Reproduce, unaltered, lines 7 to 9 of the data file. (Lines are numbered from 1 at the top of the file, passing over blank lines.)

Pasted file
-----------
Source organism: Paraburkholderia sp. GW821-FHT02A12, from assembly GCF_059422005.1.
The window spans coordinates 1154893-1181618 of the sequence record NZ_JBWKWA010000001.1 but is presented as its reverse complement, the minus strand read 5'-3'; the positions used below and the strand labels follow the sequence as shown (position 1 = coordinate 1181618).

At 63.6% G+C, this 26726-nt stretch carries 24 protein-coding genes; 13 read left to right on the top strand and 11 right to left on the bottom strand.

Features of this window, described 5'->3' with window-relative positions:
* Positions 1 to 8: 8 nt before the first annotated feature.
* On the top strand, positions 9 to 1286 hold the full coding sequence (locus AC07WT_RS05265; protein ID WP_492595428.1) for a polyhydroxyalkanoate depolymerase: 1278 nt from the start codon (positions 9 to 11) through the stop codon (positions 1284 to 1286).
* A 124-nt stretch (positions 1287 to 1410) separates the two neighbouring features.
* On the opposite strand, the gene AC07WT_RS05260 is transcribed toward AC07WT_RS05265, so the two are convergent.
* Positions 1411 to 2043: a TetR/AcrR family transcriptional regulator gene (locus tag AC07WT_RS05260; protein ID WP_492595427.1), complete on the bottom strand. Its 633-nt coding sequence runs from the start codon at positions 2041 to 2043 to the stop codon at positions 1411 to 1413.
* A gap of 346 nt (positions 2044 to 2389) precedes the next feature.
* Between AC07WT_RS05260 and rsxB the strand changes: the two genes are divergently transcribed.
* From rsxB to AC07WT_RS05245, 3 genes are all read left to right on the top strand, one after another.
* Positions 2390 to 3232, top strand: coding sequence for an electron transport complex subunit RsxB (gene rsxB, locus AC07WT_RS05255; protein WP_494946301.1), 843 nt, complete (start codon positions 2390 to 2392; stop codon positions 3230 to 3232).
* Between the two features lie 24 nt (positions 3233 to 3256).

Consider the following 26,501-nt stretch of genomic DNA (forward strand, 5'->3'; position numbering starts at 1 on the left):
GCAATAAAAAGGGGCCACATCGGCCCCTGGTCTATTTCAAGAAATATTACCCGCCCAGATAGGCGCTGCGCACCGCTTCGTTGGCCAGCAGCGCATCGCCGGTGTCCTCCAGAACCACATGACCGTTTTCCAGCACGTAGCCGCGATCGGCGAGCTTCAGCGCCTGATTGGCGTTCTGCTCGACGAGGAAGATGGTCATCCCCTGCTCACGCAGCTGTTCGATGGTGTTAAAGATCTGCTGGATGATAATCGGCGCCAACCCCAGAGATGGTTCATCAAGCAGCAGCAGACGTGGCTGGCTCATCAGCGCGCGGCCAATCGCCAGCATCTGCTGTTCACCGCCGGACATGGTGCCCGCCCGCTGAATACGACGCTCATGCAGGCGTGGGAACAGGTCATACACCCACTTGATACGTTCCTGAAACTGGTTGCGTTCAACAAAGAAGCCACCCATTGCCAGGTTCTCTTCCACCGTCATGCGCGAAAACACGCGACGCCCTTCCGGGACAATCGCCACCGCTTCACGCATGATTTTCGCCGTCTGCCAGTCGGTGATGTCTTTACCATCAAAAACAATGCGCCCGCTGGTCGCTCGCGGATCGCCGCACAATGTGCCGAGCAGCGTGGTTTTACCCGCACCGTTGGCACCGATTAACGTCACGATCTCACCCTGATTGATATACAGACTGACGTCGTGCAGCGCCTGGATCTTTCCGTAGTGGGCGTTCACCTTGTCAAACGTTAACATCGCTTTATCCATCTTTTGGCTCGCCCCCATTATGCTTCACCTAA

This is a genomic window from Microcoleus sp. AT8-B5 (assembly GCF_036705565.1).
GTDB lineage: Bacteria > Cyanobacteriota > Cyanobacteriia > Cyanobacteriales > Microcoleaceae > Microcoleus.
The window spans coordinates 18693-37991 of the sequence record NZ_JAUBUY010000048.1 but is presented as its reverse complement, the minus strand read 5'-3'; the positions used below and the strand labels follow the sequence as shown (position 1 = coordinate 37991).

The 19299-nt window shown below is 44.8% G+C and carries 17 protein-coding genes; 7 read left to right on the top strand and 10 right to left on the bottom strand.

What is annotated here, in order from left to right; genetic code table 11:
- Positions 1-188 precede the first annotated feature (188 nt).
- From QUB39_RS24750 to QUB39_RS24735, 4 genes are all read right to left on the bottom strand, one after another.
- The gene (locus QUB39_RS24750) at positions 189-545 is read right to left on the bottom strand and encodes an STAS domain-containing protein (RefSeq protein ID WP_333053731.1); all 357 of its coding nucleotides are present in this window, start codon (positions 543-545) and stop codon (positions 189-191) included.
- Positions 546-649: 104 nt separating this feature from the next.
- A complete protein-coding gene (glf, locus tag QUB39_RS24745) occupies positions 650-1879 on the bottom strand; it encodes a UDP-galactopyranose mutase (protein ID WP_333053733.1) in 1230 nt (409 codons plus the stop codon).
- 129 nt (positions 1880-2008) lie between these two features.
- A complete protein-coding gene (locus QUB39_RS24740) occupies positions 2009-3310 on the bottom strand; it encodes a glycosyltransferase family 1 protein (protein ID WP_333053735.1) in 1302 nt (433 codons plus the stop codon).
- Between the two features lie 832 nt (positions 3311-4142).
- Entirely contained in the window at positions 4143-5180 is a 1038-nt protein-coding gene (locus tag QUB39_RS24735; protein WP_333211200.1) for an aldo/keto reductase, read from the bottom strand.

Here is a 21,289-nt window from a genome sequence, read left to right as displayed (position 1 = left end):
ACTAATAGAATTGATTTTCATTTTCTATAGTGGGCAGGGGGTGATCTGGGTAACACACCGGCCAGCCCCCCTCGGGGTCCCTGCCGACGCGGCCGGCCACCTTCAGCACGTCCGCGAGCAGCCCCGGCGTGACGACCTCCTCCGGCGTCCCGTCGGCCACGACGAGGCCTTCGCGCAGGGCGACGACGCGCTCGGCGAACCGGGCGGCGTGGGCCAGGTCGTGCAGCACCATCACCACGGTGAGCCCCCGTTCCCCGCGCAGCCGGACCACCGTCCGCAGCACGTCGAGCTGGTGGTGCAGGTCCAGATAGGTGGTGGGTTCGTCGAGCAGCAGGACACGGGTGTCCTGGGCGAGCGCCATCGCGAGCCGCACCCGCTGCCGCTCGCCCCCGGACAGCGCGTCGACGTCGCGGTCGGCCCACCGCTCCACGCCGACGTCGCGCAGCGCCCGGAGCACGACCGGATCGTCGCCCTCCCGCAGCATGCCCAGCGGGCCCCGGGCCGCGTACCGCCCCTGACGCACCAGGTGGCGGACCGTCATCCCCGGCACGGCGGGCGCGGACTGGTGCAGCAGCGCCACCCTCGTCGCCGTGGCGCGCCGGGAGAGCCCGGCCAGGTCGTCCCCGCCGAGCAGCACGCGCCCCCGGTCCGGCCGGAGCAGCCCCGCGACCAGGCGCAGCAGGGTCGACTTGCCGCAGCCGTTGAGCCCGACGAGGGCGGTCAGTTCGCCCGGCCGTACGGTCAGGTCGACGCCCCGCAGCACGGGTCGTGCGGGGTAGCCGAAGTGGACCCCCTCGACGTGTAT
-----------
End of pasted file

* A 124-nt stretch (positions 1287 to 1410) separates the two neighbouring features.
* On the opposite strand, the gene AC07WT_RS05260 is transcribed toward AC07WT_RS05265, so the two are convergent.
* Positions 1411 to 2043: a TetR/AcrR family transcriptional regulator gene (locus tag AC07WT_RS05260; protein ID WP_492595427.1), complete on the bottom strand. Its 633-nt coding sequence runs from the start codon at positions 2041 to 2043 to the stop codon at positions 1411 to 1413.